Jody's Peace Corps Experience

Tuesday, May 02, 2006

Busy, busy...

First off, I have to let everyone who reads this know that I became an AUNT!!! My sister, Charley, and brother-in-law, Aaron, had their first baby on April 29, 2006. A healthy baby boy, 7 pounds, 6 ounces and 21 inches long. His name is Collin Jude and he is a little cutie!!! Congratulations Charley and Aaron!!!

So, the past 3 weeks have been so incredibly busy. I know it's been so long since I've updated this thing. I've been able to attend quite a few cultural celebrations since I last put in an entry. Since I've been away so long, this is going to be a pretty lengthy entry...but it will be captivating through its entirety.

Kanyao-Malico, Santa Fe, Nueva Viscaya-April 21, 2006
I had often heard about these Kanyao events, but never understood what they were talking about. Basically a Kanyao is a celebration for the community. The host of the event has to save up for many months as 15-20 or more pigs are slaughtered for the "party". In addition to the pigs, cows and carabao and horses are also killed. This particular Kanyao was a three day affair. I traveled with my host mom, some of her family, and Rachel, my PCV friend. We attended the opening "ceremony" I guess you would call it.

All of the local community members were dressed in their native in g-strings and women in their tapis. The elders were in charge of the sacrifice of 3 pigs, a huge male, a medium female and a sickly looking baby. It took several men to drag in the piggy family and get them tied down in the center of the sacrificial area.

They danced, chanted and played the native gongs. The climax came when a slit near the front leg was cut on all of the pigs. Then another man came in with his long wooden stake and started pulverizing the heart. It was brutal and hard to watch, but at the same time I couldn't take my eyes off of what was happening. I've heard many pig squeals since coming to this country, but this was unlike anything I've heard!

We all then sat through several speeches, songs, and prayers before the feast was served. A very unforgettable event!

Ifugao Wedding-Mayoyao, Ifugao-April 22, 2006
We then traveled from Nueva Viscaya to Mayoyao, Ifugao, a place situated in the beautiful rice terraces. I was told that we would be attending a native wedding. Rachel and I figured it would be at the local church in the main town of the municipality. We got into a van and were driven to a house and we were told that we would have to go down. So we followed everyone else. We went down a few steps and got to a clearing where a school was situated...whew, we're here! Not exactly. We had to keep going, and going, and going. It ended up taking us about 30 minutes to go down the mountain and through the terraced rice fields to a house set up with a million plastic tarps.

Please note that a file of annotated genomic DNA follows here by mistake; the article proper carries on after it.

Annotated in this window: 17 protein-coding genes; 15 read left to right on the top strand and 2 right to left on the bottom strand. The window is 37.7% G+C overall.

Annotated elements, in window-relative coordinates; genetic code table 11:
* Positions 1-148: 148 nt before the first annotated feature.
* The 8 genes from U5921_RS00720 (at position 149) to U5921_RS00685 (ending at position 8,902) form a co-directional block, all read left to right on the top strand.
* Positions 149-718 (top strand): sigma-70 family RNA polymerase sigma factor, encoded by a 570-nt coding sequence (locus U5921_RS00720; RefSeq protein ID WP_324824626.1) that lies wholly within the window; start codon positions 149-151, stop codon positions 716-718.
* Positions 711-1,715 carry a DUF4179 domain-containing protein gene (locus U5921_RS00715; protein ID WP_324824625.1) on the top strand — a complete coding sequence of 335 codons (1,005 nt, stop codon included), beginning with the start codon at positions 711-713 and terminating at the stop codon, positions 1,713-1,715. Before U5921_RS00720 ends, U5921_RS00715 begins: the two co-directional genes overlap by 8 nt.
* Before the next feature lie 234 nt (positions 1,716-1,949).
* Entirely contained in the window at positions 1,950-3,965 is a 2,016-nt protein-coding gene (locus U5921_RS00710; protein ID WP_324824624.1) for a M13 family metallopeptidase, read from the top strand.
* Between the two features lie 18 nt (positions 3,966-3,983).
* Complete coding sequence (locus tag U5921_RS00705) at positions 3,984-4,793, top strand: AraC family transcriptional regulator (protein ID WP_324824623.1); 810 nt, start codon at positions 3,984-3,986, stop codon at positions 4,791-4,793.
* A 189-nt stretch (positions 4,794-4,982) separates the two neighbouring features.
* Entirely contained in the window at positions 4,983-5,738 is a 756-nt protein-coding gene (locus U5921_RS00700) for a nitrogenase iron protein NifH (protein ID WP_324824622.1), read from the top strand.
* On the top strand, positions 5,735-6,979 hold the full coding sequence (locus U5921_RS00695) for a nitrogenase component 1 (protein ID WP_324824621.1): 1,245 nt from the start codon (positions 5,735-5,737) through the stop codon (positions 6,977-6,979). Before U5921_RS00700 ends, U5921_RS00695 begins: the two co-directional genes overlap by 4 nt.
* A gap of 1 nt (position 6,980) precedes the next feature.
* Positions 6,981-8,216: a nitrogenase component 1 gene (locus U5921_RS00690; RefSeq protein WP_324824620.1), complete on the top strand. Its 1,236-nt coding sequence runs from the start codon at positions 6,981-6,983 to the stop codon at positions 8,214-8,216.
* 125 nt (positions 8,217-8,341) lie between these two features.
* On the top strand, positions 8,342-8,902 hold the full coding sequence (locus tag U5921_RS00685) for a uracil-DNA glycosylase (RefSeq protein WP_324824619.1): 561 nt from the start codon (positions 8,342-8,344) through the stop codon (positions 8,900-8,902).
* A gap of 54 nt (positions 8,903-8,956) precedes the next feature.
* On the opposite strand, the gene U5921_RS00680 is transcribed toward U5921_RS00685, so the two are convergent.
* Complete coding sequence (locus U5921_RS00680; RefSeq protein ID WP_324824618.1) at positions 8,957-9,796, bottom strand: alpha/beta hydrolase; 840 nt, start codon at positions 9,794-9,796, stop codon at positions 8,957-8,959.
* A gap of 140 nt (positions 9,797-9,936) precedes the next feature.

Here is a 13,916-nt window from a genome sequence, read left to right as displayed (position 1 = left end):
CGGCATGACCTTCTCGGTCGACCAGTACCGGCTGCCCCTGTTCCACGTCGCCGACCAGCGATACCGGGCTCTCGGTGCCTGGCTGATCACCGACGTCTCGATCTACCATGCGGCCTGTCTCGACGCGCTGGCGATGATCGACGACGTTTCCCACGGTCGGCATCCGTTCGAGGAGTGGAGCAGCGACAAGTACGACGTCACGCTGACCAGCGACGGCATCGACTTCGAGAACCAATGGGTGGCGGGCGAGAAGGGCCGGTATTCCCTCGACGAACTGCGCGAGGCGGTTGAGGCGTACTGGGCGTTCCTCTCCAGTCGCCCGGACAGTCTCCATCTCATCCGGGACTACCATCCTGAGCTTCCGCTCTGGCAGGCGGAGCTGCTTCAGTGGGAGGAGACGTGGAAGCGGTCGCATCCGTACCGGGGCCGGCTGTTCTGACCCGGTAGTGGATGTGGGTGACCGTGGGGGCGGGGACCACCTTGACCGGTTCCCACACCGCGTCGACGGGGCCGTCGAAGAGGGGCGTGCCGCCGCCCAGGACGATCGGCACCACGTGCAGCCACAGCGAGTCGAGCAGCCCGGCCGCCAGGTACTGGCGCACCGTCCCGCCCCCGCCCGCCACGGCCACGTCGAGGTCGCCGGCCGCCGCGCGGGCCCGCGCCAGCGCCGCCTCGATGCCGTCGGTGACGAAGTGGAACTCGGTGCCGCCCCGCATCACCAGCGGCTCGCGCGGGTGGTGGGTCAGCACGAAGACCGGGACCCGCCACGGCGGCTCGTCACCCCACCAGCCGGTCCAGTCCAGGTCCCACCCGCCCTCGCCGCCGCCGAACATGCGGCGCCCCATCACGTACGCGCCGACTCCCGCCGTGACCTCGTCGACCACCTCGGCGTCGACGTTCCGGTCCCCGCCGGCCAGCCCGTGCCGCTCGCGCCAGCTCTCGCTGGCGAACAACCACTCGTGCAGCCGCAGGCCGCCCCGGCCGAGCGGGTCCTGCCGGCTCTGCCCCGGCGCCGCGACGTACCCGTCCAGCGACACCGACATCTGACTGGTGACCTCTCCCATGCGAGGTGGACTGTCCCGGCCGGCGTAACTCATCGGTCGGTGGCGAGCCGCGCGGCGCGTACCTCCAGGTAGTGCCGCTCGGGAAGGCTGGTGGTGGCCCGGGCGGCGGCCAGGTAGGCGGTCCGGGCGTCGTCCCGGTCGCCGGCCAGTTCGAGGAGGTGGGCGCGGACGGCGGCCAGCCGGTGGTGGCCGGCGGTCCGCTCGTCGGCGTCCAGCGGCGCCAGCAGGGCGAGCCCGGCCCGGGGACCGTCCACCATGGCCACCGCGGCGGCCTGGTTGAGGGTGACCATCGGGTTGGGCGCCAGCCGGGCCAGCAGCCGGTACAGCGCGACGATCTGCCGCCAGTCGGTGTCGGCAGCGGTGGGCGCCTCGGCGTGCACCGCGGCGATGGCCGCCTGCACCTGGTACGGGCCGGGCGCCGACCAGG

Rachel and I sat on makeshift benches during the wedding. All through the wedding, men and women were chewing their Moma (a tobacco like habit that people in this area of the Philippines has), and spitting out red, slimey liquid. Another funny thing is that there were little kids selling ice candy (frozen juice) and we bought a couple and ate them during the ceremony. I was amazed at some of the things that I have become accustomed to. Never would we have done anything like that at a wedding in the States.

After the ceremony, the sponsors asked Rachel and I to sit at the main table with them. We had a front row view of the dancing, singing and gong playing. If this sounds a lot like the Kanyao or any other event I've been to, you're right. Anyway, after all of the native dancing, the "modern" dancing began. Of course we were asked to dance right away. Everyone got a kick out of how tall I was compared to the men I was dancing with.

So the dancing was fun for about the first 5 minutes, but then we kept getting asked and asked and asked. But holding drunk, old men up and keeping them from falling over is great only so long. Pretty soon we were begging my host brother and his cousin to find a place where we could go to and not have to dance. We found this halo-halo stand near to the wedding, but far enough away we could hide.

We then decided to head back up the mountain. It took us at least an hour to get up that steep flight of stairs. Along the way, we stopped to talk to some of the locals. It was really fun to use my language and have conversations just in Ilokano. Even if it was only 5 minutes!

Final Vows Ceremony-Tuding, Itogan, Benguet-May 2, 2006
About a month ago, a nun got in contact with me. She was helping in the landslide relief effort down in Southern Leyte. A Peace Corps friend of mine was working with her and gave her my contact info. Anyway, she invited me to a celebration mass for some of the sisters in her convent. The mass was really neat in that they used several different languages used here in the Cordilleras.

After the mass, there was a dinner and of course, dancing and gongs. It was especially fun to see the nuns dressed in their habits and nun garb dancing the native dances! I got to meet a lot of interesting people and hope to keep in touch with this convent.

I do have photos from Mayoyao up so if you want to check them out, go here.